US coronavirus death toll reaches 150,000 - by far highest in the world

29 July 2020, 21:52

File photo: People with and without masks wait in the line outside the Nike store
File photo: People with and without masks wait in the line outside the Nike store. Picture: Getty

By Megan White

The death toll from coronavirus in the US has reached 150,000 - by the far the highest in the world, according to the tally kept by Johns Hopkins University.

The milestone comes amid signs that the nation's outbreak is beginning to stabilise in the South but is rising in the Mid-west, fuelled largely by people visiting bars, restaurants and gyms again.

The surge has been accompanied by a burgeoning outbreak of misinformation and conspiracy theories about supposed cures and the effectiveness of masks.

Brazil has the second highest toll with over 88,000 deaths, followed by the UK at 46,000.

Johns Hopkins put the nation's confirmed infections at nearly 4.4 million, also the highest in the world, though the real numbers in the US and around the globe are believed to be higher because of limits on testing and the many mild cases that have gone undetected or unreported.

The Department of Health and Social Care (DHSC) said 45,961 people had died in hospitals, care homes and the wider community after testing positive for coronavirus in the UK as of 5pm on Tuesday, up by 83 from the day before.

Coronavirus in numbers: UK confirmed deaths at 45,961

The new figures came as Ireland reached its lowest number of Covid-19 hospitalisations since March, the acting chief medical officer said.

There are eight confirmed cases undergoing treatment.

Ireland has driven down its rate of infection with an early lockdown, widespread testing and largely good compliance with social distancing advice.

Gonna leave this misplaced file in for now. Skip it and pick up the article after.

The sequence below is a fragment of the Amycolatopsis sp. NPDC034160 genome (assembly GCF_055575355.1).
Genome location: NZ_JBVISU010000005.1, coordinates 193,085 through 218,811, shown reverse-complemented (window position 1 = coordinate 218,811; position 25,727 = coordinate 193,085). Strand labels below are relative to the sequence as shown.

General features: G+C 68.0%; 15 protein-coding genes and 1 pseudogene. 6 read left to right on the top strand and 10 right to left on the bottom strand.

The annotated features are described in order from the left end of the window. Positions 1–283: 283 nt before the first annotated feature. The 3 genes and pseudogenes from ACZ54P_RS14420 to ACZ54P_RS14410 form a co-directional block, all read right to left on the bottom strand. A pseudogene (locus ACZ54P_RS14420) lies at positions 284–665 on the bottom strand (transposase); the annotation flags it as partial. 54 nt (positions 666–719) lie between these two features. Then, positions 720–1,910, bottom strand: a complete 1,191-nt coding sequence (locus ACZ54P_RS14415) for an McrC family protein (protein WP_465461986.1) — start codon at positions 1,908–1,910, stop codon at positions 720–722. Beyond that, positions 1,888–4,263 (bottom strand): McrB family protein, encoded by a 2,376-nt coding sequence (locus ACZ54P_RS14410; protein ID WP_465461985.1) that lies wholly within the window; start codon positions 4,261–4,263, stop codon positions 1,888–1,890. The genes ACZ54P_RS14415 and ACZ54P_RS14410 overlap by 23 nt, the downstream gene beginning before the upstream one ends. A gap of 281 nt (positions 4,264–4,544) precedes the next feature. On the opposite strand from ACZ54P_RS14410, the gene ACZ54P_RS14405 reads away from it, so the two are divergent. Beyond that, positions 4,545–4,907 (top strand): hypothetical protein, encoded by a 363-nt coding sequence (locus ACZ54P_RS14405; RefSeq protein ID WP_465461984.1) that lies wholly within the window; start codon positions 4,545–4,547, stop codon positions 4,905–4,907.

On Tuesday, the president of Belarus, who has previously dismissed concerns about coronavirus, says he has tested positive for Covid-19 and is asymptomatic.

Alexander Lukashenko made the announcement at a meeting with security officials, the state news agency Belta reported. He had previously referred to concerns about coronavirus as "psychosis".

He said: "Today you are meeting with a person who managed to survive the coronavirus on his feet. Doctors made such a conclusion yesterday: asymptomatic."

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Belarus took no comprehensive measures against coronavirus such as lockdowns or ordering social distancing.

The country has about 67,000 confirmed cases of infection and 543 reported deaths.

Vietnam locked down its third-largest city for two weeks after 15 cases of Covid-19 were found in a hospital, the government said.

Public transport into and out of the central city of Da Nang was cancelled on Tuesday.

Over the weekend, thousands of mostly Vietnamese tourists had to end their summer holidays in the popular beach destination.

The lockdown has dealt a hard blow to the city's tourism industry, which was just being revived after earlier coronavirus cases mostly subsided at the end of April.

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Earlier on Wednesday, Transport Secretary Grant Shapps said he "cannot rule out" that other countries could be included under the UK's quarantine measures.

Mr Shapps made the comment to reporters as he returned to the UK having cut short a family holiday to Spain.

It follows the UK Government's decision to require travellers from the country to isolate for 14 days on their return to the UK following a rise in Covid-19 cases.

Mr Shapps will now need to isolate as a result of the restrictions being imposed.

He said: "We absolutely have to act the moment we get the information and that's exactly what happened with Spain as we saw and as we've seen over the weekend where there was over 6,100 cases - the highest since the peak in March over there.

"It was the right thing to do and it's why the whole of the UK did (it) at the same time.

"I can't therefore rule out other countries having to go into the quarantine as well."